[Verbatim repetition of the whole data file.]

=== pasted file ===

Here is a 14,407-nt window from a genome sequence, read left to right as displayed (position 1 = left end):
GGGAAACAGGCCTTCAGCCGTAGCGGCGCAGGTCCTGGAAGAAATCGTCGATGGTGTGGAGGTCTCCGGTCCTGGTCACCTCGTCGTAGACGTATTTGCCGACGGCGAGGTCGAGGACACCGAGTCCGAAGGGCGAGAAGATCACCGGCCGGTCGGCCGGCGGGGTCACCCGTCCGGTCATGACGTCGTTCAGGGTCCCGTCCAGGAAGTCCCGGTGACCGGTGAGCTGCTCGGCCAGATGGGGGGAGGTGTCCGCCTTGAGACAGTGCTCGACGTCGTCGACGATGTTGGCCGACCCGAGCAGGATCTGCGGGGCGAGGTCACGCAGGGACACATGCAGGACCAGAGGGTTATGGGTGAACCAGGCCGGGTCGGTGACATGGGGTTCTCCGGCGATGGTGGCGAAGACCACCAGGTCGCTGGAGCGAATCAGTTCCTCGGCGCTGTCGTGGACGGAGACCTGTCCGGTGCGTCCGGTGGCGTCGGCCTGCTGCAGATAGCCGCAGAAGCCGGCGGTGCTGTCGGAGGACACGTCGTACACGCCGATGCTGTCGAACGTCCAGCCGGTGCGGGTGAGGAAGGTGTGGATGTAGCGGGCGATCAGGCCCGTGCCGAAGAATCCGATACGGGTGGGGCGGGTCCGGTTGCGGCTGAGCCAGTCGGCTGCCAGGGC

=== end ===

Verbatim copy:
Here is a 14,407-nt window from a genome sequence, read left to right as displayed (position 1 = left end):
GGGAAACAGGCCTTCAGCCGTAGCGGCGCAGGTCCTGGAAGAAATCGTCGATGGTGTGGAGGTCTCCGGTCCTGGTCACCTCGTCGTAGACGTATTTGCCGACGGCGAGGTCGAGGACACCGAGTCCGAAGGGCGAGAAGATCACCGGCCGGTCGGCCGGCGGGGTCACCCGTCCGGTCATGACGTCGTTCAGGGTCCCGTCCAGGAAGTCCCGGTGACCGGTGAGCTGCTCGGCCAGATGGGGGGAGGTGTCCGCCTTGAGACAGTGCTCGACGTCGTCGACGATGTTGGCCGACCCGAGCAGGATCTGCGGGGCGAGGTCACGCAGGGACACATGCAGGACCAGAGGGTTATGGGTGAACCAGGCCGGGTCGGTGACATGGGGTTCTCCGGCGATGGTGGCGAAGACCACCAGGTCGCTGGAGCGAATCAGTTCCTCGGCGCTGTCGTGGACGGAGACCTGTCCGGTGCGTCCGGTGGCGTCGGCCTGCTGCAGATAGCCGCAGAAGCCGGCGGTGCTGTCGGAGGACACGTCGTACACGCCGATGCTGTCGAACGTCCAGCCGGTGCGGGTGAGGAAGGTGTGGATGTAGCGGGCGATCAGGCCCGTGCCGAAGAATCCGATACGGGTGGGGCGGGTCCGGTTGCGGCTGAGCCAGTCGGCTGCCAGGGC